A contemporary criminal epidemic
Is the subject of this polemic
Its epicentres are the financial sectors
In the United Kingdom and United States
And its reverberations have left entire countries in dire straits
That crime is corporate fraud
Committed by the banks and the fraudulent accountants
Fraud by the hedge funds and ratings agencies
And in the fraudulent delivery of fraudulent securities
To people who hardly knew an asset from a liability
by Sarah Walker
The UK government and their sympathetic media would have you believe that current legal aid provisions allow unpopular members of our society to greedily grab what they can get, much like an unsupervised child at a pick ‘n’ mix. The truth is that this government is systematically dismantling a safeguard of access to justice that is essential if we are to ensure that the rights of vulnerable members of society are protected.
By Sam Hawke
Today, Kenya has gone to the polls for the 19th time in its 50-year history. Of course, it will be electing only its 4th President. That’s not to say that Kenya’s history – and its complex relationship to democratic politics – can be glibly summarised by reference to that unfortunate fact. However, violent conflict and authoritarianism remain some of the dominant forces within its political life, as the 2007/08 elections so strongly evidenced. The question with which Kenyans are faced, of course, is whether this year will further prove this terrible rule, or be its exception.
By Babak Moussavi
“We’re all in this together” was without doubt the most horrible slogan at the last election, given how disingenuous it sounded when uttered by George Osborne and other frontbench Conservatives. It was, according to one author, “grotesquely implausible”. It suggests that the costs of the “necessary” austerity measures would be borne by all, and that everyone would pay their fair share. One would imagine that this means those responsible for the financial crisis itself – that is, those who got rich and benefited disproportionately in the bubble years – would bear the brunt of what would euphemistically be called “structural reform”. We now know that was not the case.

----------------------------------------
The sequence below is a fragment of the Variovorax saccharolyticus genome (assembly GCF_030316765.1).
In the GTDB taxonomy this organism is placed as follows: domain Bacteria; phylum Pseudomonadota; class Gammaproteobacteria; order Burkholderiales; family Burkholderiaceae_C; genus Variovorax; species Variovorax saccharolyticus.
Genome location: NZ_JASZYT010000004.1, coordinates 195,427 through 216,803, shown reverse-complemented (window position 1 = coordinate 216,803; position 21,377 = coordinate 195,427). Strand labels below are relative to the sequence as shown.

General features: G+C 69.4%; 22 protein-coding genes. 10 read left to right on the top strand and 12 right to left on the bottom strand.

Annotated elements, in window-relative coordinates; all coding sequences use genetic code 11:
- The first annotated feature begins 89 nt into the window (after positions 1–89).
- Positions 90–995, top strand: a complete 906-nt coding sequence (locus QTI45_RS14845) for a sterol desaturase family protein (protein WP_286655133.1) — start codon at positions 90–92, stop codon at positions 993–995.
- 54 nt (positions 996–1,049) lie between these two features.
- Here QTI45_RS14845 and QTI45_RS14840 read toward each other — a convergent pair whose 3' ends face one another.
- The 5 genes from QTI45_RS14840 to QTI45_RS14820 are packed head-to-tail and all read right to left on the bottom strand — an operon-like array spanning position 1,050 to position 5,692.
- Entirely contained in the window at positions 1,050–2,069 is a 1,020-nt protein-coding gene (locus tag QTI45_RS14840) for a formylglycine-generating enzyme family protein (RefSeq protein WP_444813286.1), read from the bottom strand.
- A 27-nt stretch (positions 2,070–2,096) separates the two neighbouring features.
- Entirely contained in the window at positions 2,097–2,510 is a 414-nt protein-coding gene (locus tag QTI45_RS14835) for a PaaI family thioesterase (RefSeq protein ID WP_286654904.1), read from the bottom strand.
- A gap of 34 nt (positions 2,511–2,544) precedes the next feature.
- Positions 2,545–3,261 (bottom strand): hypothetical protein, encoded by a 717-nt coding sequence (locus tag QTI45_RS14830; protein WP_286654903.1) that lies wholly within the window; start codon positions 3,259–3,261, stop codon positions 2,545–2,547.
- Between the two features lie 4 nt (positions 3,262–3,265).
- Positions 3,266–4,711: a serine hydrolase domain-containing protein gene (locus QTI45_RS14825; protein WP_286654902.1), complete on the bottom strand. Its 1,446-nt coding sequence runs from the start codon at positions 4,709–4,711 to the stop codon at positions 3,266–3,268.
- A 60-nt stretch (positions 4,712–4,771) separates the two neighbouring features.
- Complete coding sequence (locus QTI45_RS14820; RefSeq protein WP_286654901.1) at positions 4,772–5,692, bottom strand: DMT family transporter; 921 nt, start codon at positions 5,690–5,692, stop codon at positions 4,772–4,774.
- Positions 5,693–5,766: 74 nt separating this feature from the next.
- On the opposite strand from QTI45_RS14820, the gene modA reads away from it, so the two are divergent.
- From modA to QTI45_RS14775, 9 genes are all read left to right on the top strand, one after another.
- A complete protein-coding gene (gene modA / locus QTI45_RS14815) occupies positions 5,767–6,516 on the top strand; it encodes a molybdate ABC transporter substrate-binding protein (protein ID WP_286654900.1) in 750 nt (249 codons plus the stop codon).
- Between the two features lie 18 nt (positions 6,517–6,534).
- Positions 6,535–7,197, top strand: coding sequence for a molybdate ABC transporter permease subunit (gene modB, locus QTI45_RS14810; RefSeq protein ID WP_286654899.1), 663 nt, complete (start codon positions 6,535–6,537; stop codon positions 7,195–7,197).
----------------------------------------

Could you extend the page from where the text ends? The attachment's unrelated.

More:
The Resolution Foundation recently found that inequality in the UK has increased over the past 15 years, just as it grew in the 1980s. The top 1% of earners now absorbs 10p in every pound of income, while the bottom half take home just 18p.
By Sam Tomlin
Modern football is a complex beast. The constant acclamation of achievement and triumph at the construction of a world-wide brand, bringing entertainment and happiness to millions (billions?) is commonplace among proponents of the system. While at the same time, others, observing the same phenomenon, cry betrayal and failure for an experiment which has sold its soul for self-importance and corruption. Like any political system it promotes the game of ‘6s’ and ‘9s’ where some will say it’s a ‘6’, others a ‘9’ and some a ‘a badly drawn 8’.
David Conn is an investigative sports journalist. Growing up in Manchester in the 1970’s, like many young boys he fell in love with his local team, Manchester City. Ultimately the book, Richer than God, is about this love affair with his club and coming to terms with the reality that something he felt he had ‘ownership’ of was actually little more than a commodity to be bought or sold. Weaving constantly between joyful (and painful) memories growing up as a child in the Kippax stand in Maine Road, and the modern day acquisition of the club by billionaire Sheikh Mansour bin Zayed bin Zayed Al Nahyan, Conn reaches into the depths of the philosophy not only of football but community, loyalty and belonging. Read More